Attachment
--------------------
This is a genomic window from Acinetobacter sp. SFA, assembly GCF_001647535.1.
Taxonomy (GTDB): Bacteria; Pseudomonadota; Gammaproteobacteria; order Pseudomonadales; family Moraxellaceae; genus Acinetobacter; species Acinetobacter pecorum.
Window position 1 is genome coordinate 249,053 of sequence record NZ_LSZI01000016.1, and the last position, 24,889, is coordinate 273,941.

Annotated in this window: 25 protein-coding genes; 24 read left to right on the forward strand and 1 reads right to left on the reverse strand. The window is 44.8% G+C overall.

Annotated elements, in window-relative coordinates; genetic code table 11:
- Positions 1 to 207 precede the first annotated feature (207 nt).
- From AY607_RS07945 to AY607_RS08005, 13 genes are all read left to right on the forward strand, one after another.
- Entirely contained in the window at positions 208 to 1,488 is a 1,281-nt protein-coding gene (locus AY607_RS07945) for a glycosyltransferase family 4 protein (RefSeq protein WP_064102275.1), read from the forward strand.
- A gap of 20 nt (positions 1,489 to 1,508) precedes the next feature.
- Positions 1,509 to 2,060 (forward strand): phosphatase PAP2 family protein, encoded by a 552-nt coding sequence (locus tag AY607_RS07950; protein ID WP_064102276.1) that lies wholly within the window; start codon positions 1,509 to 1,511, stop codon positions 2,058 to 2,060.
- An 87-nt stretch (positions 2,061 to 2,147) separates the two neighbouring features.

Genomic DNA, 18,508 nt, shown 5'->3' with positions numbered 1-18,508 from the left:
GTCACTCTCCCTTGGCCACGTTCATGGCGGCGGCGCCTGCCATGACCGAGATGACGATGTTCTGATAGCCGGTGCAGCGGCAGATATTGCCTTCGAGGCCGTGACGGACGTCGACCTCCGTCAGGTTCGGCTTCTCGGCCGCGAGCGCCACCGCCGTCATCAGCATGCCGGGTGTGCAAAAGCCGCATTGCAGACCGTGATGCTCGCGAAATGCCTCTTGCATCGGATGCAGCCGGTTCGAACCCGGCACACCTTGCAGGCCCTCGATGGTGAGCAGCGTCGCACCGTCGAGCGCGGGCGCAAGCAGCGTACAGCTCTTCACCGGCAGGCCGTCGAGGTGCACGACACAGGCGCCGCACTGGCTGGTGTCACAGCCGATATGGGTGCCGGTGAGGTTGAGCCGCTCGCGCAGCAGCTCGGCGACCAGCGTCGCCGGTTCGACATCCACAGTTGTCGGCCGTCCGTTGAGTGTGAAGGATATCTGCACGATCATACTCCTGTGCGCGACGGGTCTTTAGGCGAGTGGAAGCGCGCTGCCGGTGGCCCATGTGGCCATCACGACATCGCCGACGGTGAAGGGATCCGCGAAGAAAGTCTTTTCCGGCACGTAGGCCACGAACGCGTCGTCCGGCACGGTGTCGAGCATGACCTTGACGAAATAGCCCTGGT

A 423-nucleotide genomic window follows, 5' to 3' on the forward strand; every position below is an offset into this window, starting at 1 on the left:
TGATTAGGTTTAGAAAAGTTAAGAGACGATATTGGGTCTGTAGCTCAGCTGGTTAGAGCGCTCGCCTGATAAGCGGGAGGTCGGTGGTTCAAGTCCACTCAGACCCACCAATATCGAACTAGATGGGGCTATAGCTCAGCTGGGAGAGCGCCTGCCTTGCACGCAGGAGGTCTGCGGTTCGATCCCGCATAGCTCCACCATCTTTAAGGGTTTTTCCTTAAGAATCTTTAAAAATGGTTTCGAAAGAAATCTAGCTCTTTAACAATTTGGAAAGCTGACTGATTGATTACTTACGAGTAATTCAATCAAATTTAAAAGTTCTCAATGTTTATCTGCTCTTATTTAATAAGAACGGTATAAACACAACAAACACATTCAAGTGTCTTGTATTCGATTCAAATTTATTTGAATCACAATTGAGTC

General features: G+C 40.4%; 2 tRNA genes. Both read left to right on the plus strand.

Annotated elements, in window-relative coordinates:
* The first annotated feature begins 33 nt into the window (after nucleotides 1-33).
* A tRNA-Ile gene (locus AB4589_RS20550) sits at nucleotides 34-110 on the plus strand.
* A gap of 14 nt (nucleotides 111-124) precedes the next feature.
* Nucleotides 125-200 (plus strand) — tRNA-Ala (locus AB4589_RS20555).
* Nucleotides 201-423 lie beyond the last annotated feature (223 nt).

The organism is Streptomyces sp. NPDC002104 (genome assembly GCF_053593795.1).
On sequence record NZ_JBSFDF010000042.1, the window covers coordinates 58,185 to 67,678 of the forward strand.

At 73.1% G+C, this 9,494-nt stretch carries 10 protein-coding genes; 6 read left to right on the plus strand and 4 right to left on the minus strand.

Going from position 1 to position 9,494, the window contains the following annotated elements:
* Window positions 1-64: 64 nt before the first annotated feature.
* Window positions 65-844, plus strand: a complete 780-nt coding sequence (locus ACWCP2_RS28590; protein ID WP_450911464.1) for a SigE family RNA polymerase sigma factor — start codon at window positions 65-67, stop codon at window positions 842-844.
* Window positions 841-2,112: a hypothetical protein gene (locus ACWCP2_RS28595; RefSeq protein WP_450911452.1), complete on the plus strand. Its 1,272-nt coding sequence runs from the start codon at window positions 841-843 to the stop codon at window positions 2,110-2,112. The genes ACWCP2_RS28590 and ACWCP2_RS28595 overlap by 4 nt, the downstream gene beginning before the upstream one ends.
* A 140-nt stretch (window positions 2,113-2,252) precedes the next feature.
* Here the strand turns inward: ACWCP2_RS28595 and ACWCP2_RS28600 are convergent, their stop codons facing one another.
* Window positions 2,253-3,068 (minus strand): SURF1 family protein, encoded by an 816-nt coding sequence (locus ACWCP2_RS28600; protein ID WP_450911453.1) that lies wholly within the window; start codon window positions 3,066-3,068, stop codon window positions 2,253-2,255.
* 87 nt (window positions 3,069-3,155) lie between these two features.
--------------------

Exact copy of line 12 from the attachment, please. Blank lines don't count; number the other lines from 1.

Genomic DNA, 18,508 nt, shown 5'->3' with positions numbered 1-18,508 from the left: